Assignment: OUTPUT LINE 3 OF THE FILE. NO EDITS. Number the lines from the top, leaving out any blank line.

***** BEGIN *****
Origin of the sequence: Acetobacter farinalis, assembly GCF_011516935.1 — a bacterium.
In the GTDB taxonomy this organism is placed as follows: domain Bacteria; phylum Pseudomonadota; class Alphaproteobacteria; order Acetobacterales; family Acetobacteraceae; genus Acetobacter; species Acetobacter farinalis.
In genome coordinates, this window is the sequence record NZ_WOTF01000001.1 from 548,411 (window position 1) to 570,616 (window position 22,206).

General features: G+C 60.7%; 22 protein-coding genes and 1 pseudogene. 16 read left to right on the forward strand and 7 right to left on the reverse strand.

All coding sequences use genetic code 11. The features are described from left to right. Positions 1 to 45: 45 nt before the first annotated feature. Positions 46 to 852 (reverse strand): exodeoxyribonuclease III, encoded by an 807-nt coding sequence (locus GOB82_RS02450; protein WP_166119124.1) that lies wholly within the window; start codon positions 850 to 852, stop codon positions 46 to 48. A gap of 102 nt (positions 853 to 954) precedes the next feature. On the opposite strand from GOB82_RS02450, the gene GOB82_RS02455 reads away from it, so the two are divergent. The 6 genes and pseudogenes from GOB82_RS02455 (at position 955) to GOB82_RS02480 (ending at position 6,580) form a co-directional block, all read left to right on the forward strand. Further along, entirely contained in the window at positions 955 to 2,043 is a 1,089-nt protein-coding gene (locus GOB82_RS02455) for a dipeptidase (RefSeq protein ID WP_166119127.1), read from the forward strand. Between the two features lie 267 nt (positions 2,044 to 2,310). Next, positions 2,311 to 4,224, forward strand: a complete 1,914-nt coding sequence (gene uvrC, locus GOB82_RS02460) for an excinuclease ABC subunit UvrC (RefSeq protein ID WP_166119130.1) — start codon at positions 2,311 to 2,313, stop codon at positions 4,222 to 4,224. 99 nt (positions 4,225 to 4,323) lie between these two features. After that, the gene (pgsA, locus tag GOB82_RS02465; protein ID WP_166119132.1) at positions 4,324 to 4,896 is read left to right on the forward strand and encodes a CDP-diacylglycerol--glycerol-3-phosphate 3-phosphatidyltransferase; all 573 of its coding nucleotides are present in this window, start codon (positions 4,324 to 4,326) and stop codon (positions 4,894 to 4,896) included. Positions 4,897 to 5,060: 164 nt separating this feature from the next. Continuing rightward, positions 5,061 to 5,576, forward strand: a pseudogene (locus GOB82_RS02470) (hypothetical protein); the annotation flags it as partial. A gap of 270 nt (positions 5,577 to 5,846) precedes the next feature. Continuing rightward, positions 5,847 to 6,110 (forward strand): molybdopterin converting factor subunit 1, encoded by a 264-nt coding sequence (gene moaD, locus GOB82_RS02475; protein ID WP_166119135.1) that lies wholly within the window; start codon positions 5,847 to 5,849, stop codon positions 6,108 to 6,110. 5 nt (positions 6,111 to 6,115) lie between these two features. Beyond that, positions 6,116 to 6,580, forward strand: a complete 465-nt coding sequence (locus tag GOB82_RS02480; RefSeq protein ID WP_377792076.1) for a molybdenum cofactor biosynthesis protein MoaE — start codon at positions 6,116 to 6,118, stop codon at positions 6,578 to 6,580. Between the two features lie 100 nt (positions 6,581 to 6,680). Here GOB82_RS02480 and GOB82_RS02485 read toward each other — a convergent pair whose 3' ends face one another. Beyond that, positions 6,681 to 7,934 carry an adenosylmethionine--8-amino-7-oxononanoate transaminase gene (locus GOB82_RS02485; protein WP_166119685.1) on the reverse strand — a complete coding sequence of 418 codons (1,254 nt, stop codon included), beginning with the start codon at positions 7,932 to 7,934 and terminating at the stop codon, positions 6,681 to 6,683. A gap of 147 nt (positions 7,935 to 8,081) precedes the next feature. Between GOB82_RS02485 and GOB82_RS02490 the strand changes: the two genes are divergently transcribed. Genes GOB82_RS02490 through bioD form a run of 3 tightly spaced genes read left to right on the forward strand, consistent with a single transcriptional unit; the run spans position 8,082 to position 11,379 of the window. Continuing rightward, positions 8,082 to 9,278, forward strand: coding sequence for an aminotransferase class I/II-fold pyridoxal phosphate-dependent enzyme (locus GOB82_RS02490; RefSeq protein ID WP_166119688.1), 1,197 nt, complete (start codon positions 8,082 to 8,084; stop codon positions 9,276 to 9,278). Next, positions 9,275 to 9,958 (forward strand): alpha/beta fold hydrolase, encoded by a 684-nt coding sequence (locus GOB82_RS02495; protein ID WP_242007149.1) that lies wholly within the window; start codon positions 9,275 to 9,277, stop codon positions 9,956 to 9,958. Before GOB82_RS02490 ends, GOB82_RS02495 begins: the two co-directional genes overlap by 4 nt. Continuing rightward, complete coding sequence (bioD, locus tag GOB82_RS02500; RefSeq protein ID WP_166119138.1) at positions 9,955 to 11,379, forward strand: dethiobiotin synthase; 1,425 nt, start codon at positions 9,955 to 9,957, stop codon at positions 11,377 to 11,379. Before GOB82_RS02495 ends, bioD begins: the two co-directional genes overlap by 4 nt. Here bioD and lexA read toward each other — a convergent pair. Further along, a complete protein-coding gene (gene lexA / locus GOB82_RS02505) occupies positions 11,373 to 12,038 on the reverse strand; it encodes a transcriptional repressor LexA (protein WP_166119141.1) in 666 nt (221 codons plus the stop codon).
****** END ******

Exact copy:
In genome coordinates, this window is the sequence record NZ_WOTF01000001.1 from 548,411 (window position 1) to 570,616 (window position 22,206).